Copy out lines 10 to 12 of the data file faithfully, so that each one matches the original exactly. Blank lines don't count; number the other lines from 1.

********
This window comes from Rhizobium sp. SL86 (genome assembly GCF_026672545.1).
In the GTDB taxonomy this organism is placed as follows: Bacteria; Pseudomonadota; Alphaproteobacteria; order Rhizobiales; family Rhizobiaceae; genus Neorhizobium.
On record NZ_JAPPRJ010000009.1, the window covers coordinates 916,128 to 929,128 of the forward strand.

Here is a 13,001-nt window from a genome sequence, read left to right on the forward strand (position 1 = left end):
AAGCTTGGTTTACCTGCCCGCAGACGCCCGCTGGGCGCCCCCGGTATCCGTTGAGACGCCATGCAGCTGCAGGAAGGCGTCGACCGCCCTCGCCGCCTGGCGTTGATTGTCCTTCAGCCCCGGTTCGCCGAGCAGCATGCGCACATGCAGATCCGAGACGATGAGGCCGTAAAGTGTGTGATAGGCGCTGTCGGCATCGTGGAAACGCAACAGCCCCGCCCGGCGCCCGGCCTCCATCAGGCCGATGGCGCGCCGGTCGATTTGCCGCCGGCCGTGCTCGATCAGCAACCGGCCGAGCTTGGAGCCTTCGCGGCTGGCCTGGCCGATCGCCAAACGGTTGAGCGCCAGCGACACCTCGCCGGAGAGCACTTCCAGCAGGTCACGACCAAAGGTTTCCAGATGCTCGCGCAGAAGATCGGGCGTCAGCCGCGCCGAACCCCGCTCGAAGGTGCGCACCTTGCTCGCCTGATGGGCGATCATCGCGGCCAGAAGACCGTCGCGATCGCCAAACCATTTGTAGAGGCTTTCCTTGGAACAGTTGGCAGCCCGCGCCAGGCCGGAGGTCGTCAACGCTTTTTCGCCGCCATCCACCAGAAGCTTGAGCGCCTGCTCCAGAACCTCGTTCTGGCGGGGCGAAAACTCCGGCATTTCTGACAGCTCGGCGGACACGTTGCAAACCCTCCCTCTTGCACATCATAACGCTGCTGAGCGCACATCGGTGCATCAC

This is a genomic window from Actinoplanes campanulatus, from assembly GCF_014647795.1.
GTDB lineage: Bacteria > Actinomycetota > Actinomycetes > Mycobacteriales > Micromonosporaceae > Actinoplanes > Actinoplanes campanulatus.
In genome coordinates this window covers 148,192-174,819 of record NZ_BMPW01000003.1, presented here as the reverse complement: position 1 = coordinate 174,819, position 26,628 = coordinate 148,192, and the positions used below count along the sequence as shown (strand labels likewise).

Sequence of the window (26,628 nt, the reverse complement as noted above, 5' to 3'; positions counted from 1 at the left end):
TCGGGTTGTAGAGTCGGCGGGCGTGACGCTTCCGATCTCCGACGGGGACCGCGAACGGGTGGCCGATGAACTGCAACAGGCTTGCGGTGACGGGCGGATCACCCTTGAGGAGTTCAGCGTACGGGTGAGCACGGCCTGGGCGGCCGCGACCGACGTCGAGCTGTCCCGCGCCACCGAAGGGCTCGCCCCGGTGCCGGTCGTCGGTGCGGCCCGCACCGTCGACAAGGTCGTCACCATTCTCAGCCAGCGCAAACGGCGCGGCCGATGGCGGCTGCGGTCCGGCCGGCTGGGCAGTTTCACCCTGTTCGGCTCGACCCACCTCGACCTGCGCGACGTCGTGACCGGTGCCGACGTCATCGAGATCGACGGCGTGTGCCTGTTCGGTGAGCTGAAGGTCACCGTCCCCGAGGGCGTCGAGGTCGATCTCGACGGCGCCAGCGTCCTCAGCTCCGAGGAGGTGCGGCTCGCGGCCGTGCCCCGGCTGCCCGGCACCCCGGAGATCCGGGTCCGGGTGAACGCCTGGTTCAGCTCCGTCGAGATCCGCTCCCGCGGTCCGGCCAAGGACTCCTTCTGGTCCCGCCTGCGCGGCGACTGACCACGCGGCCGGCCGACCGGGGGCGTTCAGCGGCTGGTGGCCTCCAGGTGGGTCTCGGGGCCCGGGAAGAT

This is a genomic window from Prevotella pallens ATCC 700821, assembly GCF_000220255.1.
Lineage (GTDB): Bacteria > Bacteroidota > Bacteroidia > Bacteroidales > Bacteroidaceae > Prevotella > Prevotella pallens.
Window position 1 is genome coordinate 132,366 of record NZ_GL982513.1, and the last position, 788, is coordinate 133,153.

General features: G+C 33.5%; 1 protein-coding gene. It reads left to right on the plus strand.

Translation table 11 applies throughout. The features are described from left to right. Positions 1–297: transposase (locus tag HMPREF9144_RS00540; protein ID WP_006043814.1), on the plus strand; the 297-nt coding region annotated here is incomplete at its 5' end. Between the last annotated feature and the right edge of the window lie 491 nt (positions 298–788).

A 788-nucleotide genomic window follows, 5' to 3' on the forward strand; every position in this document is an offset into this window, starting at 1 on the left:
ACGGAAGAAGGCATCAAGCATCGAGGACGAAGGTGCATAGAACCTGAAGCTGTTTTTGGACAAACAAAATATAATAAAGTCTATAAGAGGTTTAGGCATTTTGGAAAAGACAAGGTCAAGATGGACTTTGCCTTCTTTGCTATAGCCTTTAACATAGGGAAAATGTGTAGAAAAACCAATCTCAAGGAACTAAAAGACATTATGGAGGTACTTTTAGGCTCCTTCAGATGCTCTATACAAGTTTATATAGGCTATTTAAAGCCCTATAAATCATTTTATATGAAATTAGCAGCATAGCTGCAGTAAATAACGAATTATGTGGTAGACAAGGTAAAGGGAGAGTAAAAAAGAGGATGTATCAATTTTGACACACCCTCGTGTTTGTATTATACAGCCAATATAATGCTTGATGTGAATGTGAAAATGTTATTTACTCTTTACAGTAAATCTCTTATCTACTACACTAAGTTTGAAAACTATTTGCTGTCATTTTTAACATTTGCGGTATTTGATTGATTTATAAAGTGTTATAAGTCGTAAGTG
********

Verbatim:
TCGGGTTGTAGAGTCGGCGGGCGTGACGCTTCCGATCTCCGACGGGGACCGCGAACGGGTGGCCGATGAACTGCAACAGGCTTGCGGTGACGGGCGGATCACCCTTGAGGAGTTCAGCGTACGGGTGAGCACGGCCTGGGCGGCCGCGACCGACGTCGAGCTGTCCCGCGCCACCGAAGGGCTCGCCCCGGTGCCGGTCGTCGGTGCGGCCCGCACCGTCGACAAGGTCGTCACCATTCTCAGCCAGCGCAAACGGCGCGGCCGATGGCGGCTGCGGTCCGGCCGGCTGGGCAGTTTCACCCTGTTCGGCTCGACCCACCTCGACCTGCGCGACGTCGTGACCGGTGCCGACGTCATCGAGATCGACGGCGTGTGCCTGTTCGGTGAGCTGAAGGTCACCGTCCCCGAGGGCGTCGAGGTCGATCTCGACGGCGCCAGCGTCCTCAGCTCCGAGGAGGTGCGGCTCGCGGCCGTGCCCCGGCTGCCCGGCACCCCGGAGATCCGGGTCCGGGTGAACGCCTGGTTCAGCTCCGTCGAGATCCGCTCCCGCGGTCCGGCCAAGGACTCCTTCTGGTCCCGCCTGCGCGGCGACTGACCACGCGGCCGGCCGACCGGGGGCGTTCAGCGGCTGGTGGCCTCCAGGTGGGTCTCGGGGCCCGGGAAGAT

This is a genomic window from Prevotella pallens ATCC 700821, assembly GCF_000220255.1.
Lineage (GTDB): Bacteria > Bacteroidota > Bacteroidia > Bacteroidales > Bacteroidaceae > Prevotella > Prevotella pallens.